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Iron ore price rises as China’s imports hit record

Simandou deposit, Guinea. (Image courtesy of Rio Tinto.)

The Iron ore price rebounded on Tuesday from a seven-month low after data showed China’s imports in August picked up for the first time in five months, rising 10.1% over July.

China imported iron ore worth a record $20 billion in August, despite steel production curbs in the world’s largest producer. Total volumes were 97.5 million tonnes.

According to Fastmarkets MB, benchmark 62% Fe fines imported into Northern China were changing hands for $137.97 a tonne, up 4.2% from Monday’s closing.

It was also a record month for the value of China’s overall imports from Australia, with much of that likely coming from shipments of the red metal.

The most-traded iron ore contract for January 2022 delivery on China’s Dalian Commodity Exchange ended daytime trading 1.1% higher at 763 yuan ($118.18) a tonne, recovering from losses that brought it to as low as 718.50 yuan earlier in the session, its weakest since February 4.

China's iron ore import.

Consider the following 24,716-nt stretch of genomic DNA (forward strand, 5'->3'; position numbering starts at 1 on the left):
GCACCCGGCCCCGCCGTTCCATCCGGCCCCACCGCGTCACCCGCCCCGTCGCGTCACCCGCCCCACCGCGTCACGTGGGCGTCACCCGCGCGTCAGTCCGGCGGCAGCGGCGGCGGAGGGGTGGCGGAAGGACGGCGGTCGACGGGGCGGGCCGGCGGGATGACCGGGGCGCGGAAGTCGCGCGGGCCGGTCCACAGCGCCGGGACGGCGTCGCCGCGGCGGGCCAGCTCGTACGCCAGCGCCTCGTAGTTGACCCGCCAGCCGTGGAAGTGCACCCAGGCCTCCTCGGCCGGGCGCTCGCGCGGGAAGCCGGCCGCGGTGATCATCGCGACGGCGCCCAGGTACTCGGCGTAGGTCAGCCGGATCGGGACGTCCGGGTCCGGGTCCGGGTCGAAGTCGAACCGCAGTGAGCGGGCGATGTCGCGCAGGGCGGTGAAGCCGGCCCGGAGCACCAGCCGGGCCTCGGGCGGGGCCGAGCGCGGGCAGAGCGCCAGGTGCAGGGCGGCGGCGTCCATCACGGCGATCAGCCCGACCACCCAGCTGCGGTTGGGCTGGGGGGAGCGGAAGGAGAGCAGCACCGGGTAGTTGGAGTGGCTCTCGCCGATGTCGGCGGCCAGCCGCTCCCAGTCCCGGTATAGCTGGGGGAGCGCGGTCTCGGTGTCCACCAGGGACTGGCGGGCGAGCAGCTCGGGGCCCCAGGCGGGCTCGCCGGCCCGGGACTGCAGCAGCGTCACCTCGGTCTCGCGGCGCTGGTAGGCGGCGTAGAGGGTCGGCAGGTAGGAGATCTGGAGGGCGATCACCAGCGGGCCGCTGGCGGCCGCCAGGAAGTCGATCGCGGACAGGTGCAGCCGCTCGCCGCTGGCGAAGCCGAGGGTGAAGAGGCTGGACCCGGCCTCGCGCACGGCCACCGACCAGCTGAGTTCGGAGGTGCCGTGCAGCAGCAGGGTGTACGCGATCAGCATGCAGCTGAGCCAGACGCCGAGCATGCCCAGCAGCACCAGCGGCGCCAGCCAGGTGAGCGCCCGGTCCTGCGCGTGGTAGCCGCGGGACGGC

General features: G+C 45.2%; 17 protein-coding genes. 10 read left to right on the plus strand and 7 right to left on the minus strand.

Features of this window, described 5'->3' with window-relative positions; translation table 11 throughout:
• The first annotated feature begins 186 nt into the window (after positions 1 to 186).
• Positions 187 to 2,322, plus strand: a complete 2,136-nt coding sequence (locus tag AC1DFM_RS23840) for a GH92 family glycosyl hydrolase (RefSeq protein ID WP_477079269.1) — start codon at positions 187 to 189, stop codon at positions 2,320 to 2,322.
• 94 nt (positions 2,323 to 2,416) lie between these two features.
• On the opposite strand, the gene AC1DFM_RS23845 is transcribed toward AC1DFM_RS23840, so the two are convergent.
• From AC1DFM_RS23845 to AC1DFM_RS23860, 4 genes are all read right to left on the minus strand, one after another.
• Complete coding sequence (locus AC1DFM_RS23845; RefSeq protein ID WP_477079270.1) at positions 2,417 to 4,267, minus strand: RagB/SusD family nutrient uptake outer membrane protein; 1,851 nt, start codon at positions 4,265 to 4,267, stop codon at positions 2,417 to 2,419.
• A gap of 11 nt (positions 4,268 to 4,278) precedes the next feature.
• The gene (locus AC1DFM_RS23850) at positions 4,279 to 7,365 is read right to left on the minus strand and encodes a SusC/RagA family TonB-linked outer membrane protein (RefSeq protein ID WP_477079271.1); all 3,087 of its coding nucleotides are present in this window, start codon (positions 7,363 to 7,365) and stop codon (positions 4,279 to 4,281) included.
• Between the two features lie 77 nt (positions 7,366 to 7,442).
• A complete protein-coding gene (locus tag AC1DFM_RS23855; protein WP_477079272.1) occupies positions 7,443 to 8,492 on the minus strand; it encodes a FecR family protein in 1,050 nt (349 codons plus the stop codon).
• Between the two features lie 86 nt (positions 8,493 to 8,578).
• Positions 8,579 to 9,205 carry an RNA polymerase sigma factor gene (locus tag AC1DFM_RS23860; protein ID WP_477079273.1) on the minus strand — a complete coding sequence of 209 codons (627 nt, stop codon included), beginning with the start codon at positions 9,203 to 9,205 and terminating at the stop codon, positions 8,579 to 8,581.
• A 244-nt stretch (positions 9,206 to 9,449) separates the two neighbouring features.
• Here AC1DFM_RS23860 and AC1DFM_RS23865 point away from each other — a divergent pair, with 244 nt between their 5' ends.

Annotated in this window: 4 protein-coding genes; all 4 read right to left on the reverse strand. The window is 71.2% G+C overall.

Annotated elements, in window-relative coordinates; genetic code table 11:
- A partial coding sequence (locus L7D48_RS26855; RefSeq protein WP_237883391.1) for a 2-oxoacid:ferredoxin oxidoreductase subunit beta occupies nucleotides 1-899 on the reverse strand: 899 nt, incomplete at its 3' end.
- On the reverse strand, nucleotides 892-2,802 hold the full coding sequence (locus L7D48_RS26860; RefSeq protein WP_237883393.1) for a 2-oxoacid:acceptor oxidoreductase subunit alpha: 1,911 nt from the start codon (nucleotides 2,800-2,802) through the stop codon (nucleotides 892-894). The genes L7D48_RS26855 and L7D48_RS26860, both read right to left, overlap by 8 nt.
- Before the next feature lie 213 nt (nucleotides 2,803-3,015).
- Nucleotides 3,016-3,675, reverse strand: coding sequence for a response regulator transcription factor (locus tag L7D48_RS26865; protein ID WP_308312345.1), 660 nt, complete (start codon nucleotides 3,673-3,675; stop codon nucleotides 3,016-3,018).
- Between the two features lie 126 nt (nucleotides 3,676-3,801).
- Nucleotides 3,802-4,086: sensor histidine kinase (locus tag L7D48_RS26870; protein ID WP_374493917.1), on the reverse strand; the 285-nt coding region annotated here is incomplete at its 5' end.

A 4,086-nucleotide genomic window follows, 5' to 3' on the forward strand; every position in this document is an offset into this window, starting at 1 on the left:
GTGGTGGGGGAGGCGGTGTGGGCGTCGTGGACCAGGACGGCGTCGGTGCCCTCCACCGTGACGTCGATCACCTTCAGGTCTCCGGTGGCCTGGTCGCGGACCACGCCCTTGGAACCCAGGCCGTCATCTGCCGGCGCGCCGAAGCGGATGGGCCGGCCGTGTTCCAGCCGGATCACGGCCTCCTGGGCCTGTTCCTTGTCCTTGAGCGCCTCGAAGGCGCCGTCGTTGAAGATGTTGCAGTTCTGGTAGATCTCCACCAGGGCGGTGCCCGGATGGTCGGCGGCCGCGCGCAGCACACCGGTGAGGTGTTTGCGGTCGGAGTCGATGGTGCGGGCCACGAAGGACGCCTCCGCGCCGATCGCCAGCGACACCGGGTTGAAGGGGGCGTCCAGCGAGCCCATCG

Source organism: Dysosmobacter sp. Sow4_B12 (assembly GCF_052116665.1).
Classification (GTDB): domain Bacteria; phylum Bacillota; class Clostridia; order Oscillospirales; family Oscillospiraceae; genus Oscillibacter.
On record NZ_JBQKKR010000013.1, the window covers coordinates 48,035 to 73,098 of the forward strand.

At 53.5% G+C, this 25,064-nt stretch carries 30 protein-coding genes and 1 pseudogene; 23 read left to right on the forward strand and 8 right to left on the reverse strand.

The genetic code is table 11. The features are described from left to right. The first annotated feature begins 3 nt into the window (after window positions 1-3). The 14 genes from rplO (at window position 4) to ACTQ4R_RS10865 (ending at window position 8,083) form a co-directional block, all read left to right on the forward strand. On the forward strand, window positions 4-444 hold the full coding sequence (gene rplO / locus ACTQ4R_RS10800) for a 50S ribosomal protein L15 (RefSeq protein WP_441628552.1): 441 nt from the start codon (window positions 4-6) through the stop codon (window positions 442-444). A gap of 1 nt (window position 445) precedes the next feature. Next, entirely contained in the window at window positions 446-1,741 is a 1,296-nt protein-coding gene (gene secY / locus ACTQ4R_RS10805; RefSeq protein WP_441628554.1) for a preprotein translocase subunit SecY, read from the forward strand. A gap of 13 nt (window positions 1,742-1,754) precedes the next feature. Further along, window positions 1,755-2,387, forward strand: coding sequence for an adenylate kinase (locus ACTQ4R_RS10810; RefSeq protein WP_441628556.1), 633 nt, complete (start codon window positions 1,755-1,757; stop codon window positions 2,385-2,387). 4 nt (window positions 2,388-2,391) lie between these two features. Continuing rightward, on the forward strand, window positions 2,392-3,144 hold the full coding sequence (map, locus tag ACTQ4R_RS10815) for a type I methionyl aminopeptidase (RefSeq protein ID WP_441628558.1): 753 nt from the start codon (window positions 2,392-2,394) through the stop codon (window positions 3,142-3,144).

Despite China’s steel output controls to curb carbon emissions, Sinosteel Futures analysts said domestic demand for iron ore has not significantly dropped.

“There has been no large-scale production suspension and restriction,” Sinosteel Futures said in a note.

Guinea coup

A military junta seized control in the West African country of Guinea and detained President Alpha Conde, casting uncertainty over key bauxite and iron ore supplies.

Guinea’s 110-kilometer Simandou range hosts one of the largest untapped iron ore deposits in the world, containing more than 8.6 billion tonnes of ore with an average 65% iron content.

Simandou is situated in the remote southeastern interior of the country, a vast distance from the capital Conakry.

TIMELINE: The battle for Simandou

“The infrastructure demands of the project are consequently massive in scale, complexity and cost, larger on all measures than the bauxite export industry that has been established in the country in recent years,” said Andrew Gadd, senior steel analyst at CRU Group.

“Geopolitical risk has been one of many hurdles hindering the progress of Simandou up until now and the military coup that is now unfolding in the country marks a significant deterioration in the prospects for successful development of the deposit.”

In January, Israeli diamond and mining tycoon Beny Steinmetz was found guilty of bribing a public official to secure the giant iron-ore mine in Guinea.

He was sentenced to five years, but his lawyers say they will appeal all the way to the Supreme Court.

(With files from Bloomberg and Reuters)

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